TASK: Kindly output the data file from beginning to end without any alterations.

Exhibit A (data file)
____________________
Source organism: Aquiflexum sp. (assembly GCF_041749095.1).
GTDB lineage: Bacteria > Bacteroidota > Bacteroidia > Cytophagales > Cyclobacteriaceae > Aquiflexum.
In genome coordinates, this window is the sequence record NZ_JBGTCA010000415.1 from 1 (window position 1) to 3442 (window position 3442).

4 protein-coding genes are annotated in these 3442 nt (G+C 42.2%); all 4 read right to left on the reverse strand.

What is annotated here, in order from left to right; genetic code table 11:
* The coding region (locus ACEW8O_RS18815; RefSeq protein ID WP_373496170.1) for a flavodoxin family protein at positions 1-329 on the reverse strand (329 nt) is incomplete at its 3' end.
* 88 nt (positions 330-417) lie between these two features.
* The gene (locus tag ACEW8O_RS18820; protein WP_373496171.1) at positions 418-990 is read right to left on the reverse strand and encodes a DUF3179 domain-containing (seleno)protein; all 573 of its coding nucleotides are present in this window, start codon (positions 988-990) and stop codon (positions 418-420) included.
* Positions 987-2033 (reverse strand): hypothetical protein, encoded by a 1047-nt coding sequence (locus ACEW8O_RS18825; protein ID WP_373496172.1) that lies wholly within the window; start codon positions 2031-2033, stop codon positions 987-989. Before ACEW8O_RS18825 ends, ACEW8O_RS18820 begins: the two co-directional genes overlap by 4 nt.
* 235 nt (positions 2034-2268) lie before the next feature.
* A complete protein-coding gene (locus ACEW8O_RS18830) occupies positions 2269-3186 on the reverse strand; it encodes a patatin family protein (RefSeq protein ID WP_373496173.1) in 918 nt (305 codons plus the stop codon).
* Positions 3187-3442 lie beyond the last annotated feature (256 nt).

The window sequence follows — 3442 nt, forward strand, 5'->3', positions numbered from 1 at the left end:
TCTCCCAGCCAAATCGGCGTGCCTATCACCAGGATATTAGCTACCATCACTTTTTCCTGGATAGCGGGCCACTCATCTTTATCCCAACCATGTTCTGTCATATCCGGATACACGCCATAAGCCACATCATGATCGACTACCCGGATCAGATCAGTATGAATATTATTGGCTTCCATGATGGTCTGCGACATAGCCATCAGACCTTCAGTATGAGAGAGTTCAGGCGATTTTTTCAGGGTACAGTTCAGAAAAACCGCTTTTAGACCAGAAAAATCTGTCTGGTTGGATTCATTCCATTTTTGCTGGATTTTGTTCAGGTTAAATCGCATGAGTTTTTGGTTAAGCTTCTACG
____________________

Source organism: Aquiflexum sp. (assembly GCF_041749095.1).
GTDB lineage: Bacteria > Bacteroidota > Bacteroidia > Cytophagales > Cyclobacteriaceae > Aquiflexum.
In genome coordinates, this window is the sequence record NZ_JBGTCA010000415.1 from 1 (window position 1) to 3442 (window position 3442).

4 protein-coding genes are annotated in these 3442 nt (G+C 42.2%); all 4 read right to left on the reverse strand.

What is annotated here, in order from left to right; genetic code table 11:
* The coding region (locus ACEW8O_RS18815; RefSeq protein ID WP_373496170.1) for a flavodoxin family protein at positions 1-329 on the reverse strand (329 nt) is incomplete at its 3' end.
* 88 nt (positions 330-417) lie between these two features.
* The gene (locus tag ACEW8O_RS18820; protein WP_373496171.1) at positions 418-990 is read right to left on the reverse strand and encodes a DUF3179 domain-containing (seleno)protein; all 573 of its coding nucleotides are present in this window, start codon (positions 988-990) and stop codon (positions 418-420) included.
* Positions 987-2033 (reverse strand): hypothetical protein, encoded by a 1047-nt coding sequence (locus ACEW8O_RS18825; protein ID WP_373496172.1) that lies wholly within the window; start codon positions 2031-2033, stop codon positions 987-989. Before ACEW8O_RS18825 ends, ACEW8O_RS18820 begins: the two co-directional genes overlap by 4 nt.
* 235 nt (positions 2034-2268) lie before the next feature.
* A complete protein-coding gene (locus ACEW8O_RS18830) occupies positions 2269-3186 on the reverse strand; it encodes a patatin family protein (RefSeq protein ID WP_373496173.1) in 918 nt (305 codons plus the stop codon).
* Positions 3187-3442 lie beyond the last annotated feature (256 nt).

The window sequence follows — 3442 nt, forward strand, 5'->3', positions numbered from 1 at the left end:
TCTCCCAGCCAAATCGGCGTGCCTATCACCAGGATATTAGCTACCATCACTTTTTCCTGGATAGCGGGCCACTCATCTTTATCCCAACCATGTTCTGTCATATCCGGATACACGCCATAAGCCACATCATGATCGACTACCCGGATCAGATCAGTATGAATATTATTGGCTTCCATGATGGTCTGCGACATAGCCATCAGACCTTCAGTATGAGAGAGTTCAGGCGATTTTTTCAGGGTACAGTTCAGAAAAACCGCTTTTAGACCAGAAAAATCTGTCTGGTTGGATTCATTCCATTTTTGCTGGATTTTGTTCAGGTTAAATCGCATGAGTTTTTGGTTAAGCTTCTACG